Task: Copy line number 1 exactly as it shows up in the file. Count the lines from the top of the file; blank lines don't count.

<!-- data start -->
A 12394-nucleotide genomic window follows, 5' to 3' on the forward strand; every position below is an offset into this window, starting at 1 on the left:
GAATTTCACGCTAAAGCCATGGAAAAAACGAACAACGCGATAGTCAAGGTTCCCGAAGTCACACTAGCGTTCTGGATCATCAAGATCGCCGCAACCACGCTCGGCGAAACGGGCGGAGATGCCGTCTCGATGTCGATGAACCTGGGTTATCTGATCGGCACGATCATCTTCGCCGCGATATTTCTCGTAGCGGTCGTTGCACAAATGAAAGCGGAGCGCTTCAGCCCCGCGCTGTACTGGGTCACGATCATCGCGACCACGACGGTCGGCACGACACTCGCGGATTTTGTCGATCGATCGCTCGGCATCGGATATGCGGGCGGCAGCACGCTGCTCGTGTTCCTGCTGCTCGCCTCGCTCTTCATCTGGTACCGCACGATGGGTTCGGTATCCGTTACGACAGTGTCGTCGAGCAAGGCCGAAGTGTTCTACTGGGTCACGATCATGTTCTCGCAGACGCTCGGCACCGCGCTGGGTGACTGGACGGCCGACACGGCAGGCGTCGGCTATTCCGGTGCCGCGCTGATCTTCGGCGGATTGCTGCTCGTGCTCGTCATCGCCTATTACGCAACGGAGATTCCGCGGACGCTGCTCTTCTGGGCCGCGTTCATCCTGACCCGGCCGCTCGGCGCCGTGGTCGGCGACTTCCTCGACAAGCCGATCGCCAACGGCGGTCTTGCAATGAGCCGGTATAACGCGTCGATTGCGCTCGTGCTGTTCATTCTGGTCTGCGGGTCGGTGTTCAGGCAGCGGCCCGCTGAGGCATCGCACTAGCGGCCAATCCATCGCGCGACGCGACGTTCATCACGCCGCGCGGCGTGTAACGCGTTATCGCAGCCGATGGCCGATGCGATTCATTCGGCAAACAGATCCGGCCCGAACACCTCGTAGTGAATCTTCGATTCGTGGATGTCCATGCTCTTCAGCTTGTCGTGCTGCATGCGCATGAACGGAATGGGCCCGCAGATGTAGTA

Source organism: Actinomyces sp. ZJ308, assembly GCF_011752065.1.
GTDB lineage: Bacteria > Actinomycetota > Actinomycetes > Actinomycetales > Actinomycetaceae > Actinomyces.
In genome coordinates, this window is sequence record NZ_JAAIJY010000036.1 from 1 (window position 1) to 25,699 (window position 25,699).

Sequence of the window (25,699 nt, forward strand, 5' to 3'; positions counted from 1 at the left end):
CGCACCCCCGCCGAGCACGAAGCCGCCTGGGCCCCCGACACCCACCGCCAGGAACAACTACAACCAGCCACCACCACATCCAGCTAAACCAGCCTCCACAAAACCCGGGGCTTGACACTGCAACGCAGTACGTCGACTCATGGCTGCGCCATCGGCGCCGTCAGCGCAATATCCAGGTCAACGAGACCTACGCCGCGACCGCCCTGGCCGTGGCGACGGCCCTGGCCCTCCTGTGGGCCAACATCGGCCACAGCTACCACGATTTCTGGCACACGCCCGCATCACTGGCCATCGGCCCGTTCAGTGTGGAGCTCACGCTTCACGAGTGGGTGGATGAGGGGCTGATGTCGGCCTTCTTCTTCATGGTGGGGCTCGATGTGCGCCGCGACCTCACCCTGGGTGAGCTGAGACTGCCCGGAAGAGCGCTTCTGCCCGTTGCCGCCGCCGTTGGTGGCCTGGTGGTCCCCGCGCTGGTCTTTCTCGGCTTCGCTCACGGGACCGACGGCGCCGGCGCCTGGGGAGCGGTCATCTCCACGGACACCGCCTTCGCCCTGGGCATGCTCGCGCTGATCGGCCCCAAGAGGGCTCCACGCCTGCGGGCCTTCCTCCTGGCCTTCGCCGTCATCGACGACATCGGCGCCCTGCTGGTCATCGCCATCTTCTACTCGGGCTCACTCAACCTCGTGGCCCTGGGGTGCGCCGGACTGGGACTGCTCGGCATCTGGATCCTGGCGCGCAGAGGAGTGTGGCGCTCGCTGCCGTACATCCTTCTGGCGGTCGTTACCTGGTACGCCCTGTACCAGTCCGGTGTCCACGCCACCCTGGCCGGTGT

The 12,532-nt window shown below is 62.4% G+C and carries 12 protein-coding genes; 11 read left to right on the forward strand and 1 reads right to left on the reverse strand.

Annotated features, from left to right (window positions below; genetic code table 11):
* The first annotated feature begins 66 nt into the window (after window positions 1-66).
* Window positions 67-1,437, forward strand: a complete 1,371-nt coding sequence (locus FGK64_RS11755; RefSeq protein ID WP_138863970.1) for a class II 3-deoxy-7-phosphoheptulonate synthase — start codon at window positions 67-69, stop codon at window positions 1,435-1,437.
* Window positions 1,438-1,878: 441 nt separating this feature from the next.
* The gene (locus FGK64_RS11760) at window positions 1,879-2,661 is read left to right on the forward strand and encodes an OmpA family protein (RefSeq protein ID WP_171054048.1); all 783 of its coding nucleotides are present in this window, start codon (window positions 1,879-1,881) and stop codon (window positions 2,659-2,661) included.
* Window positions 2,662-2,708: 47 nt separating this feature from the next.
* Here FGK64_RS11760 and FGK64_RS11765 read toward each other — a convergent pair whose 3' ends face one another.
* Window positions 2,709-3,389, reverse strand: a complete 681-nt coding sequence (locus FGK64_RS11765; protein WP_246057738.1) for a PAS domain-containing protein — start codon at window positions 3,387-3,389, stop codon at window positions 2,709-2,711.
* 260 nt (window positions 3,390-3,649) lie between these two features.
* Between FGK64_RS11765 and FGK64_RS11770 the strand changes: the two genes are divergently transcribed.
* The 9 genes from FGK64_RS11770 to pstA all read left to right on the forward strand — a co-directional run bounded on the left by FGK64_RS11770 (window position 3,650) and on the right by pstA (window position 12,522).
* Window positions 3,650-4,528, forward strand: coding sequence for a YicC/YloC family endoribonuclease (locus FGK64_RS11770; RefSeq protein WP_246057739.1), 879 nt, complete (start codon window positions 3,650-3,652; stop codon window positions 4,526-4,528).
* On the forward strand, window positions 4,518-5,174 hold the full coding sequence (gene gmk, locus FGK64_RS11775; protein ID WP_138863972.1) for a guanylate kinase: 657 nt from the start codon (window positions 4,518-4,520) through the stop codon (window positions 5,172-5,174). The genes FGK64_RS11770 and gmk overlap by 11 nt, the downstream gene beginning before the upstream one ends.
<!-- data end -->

A 12394-nucleotide genomic window follows, 5' to 3' on the forward strand; every position below is an offset into this window, starting at 1 on the left: